PILSEN — Beloved Pilsen coffee shop La Catrina will bid farewell to its event space and outdoor patio at the end of the month.
The coffee shop broke the news to its customers and supporters that they would be downsizing on Facebook this week.
Diana Galicia, owner of La Catrina at 1011 W. 18th St., told Block Club the decision to let go of the event space, which doubles as cafe seating during the day, was partially influenced by a decline in sales. The cafe will be about half its size after the event space closes.
“Business has slowed down,” Galicia said. “But sales are down everywhere, not just here.”
Despite the downsizing, Galicia said La Catrina would continue to operate — just in a more intimate setting.
Galicia and her husband, shop co-owner Salvador Corona, recently resigned their lease. That’s when they made the tough decision to downsize. Moving forward, Galicia said they plan to renovate the smaller space to best accommodate its guests.
“We are going to rearrange the furniture to make room for more seating,” Galicia said.
The shop is selling remaining tables, chairs and furniture from the large event space.
Along with the changing size, Galicia said they will upgrading equipment and revamp La Catrina’s menu soon.
Guests can expects more vegan and vegetarian options as well as fresh, homemade baked goods, Galicia said.
While they won’t have the patio, Galicia and Corona plan to apply for a sidewalk cafe permit allowing for outdoor seating in the spring and summer months.
Over the years, the event area, which has been used to display local artists’ work, has become a reliable spot for residents and neighborhood groups to host meetings, open mic nights, theater performances, book readings and signings, and various markets — all for free.
When they opened the coffee shop in March 2013, Galicia and Corona wanted the shop to be a gathering space for the community. They expanded La Catrina to include the event space roughly six months after opening the original shop.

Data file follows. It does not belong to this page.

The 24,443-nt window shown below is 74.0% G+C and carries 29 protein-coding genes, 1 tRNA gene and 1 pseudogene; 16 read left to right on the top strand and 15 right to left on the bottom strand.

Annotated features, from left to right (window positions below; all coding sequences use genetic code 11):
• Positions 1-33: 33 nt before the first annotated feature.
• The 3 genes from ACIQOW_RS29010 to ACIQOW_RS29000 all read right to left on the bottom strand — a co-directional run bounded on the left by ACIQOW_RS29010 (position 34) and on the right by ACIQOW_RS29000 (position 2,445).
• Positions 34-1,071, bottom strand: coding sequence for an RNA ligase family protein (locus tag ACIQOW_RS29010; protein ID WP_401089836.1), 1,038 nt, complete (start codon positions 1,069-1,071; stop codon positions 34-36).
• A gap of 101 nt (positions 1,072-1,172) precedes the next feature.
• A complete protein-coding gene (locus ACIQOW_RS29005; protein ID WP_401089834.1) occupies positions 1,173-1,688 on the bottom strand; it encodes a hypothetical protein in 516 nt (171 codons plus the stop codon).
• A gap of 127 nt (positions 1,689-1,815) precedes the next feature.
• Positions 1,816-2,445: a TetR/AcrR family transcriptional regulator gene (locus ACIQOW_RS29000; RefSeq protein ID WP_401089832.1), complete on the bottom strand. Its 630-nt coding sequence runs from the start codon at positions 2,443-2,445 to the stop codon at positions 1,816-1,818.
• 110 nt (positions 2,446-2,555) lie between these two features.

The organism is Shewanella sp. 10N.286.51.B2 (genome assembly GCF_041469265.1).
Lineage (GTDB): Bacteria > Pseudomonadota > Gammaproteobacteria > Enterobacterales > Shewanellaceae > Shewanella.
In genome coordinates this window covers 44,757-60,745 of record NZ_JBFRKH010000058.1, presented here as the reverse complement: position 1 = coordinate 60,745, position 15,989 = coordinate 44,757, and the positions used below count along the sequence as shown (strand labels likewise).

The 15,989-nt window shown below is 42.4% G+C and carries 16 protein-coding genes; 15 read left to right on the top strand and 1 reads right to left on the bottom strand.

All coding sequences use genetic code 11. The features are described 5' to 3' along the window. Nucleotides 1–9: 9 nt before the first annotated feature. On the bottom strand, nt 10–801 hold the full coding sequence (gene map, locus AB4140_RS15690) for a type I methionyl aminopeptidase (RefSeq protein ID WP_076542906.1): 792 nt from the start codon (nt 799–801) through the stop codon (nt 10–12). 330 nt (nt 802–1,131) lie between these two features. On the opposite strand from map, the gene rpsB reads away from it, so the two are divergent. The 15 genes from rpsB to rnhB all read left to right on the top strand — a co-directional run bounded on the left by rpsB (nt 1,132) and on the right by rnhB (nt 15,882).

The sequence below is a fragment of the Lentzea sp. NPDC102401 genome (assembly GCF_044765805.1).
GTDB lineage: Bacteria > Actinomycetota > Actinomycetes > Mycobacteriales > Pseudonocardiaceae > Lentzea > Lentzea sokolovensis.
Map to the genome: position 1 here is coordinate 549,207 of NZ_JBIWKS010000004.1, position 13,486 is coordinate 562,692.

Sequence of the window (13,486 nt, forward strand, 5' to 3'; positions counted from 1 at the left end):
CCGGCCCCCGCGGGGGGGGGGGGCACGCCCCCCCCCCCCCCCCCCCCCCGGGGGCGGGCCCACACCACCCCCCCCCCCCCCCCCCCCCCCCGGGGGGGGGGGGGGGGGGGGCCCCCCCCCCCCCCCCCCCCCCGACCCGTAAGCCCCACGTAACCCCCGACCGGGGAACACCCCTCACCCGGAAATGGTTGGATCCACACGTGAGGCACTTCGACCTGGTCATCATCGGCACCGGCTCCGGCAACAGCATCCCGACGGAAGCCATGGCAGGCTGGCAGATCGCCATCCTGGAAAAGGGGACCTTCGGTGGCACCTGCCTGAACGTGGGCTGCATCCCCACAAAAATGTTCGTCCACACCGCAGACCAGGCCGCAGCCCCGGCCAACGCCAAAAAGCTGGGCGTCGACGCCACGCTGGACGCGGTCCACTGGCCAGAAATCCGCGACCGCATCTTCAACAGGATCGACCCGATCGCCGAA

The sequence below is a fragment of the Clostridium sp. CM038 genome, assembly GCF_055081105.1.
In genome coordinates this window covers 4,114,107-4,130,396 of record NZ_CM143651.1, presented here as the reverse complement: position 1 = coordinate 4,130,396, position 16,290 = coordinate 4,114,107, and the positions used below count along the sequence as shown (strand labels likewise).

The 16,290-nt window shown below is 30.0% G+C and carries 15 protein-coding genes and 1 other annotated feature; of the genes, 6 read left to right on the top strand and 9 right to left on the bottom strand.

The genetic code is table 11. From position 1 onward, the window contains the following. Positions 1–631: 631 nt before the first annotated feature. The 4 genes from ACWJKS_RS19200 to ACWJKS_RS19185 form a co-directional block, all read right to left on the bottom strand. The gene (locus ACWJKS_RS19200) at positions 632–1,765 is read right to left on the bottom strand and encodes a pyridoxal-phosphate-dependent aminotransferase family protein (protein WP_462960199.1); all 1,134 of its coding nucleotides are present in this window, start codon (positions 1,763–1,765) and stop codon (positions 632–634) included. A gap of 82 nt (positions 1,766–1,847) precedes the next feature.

“The space opened up and we thought it would be a great community space,” Galicia said.
Corona, who works in construction, knocked down a wall to make way for the extra area that has doubled as a sitting room for guests during the day.
Over the years, the event space has welcomed award-winning spoken word artist Lily Be for her first open mic night and author Ana Castillo’s reading of her book “Give It To Me.”
The patio and event space has hosted many of Galicia’s most intimate family celebrations, too, including their daughter’s wedding, birthday parties for her four grandchildren and celebrations for her mother’s 75th birthday and her grandmother’s 95th birthday.
The family also hosted a novena — a consecutive nine prayer of the rosary — at La Catrina after they lost their son Gabriel Cisneros in 2016.
In 2017, Galicia and her husband invited neighbors to their coffee shop for International Overdose Awareness Day to meet with people and experts who might be able to help people with drug addictions and their loved ones.
Now, with the event space closing, Galicia said it feels like a loss. They won’t be able to offer as much free space to Pilsen artists, she said.
On Monday morning, the cafe’s Facebook page cited “unfortunate circumstances” for the downsize.
“We have spent a lot of time as a community here and we cannot thank you enough for sharing this with us. We will continue to be of service to our community, we’re just going to be a little smaller,” the post read.
One commenter asked on Facebook if there was anything the community do to help.
Another thanked Galicia for “all the opportunities” they’ve given to Pilsen artists through the space.
“That space of La Catrina is such a staple to Pilsen & it holds a special place for all of us. Let us know if there is anything we can do to help,” the neighbor wrote.
Anayeli Garcia, 25, an employee at the shop, said it’s “sad” to part ways with the event space but was positive that the shop will make the smaller space work.
As they start the next chapter of La Catrina, Galicia remains optimistic.
“My sister called me crying the other day saying, ‘I can’t believe you are closing the space, but I understand.’” Galicia recalled. “But we are doing OK, we going to be fine.”
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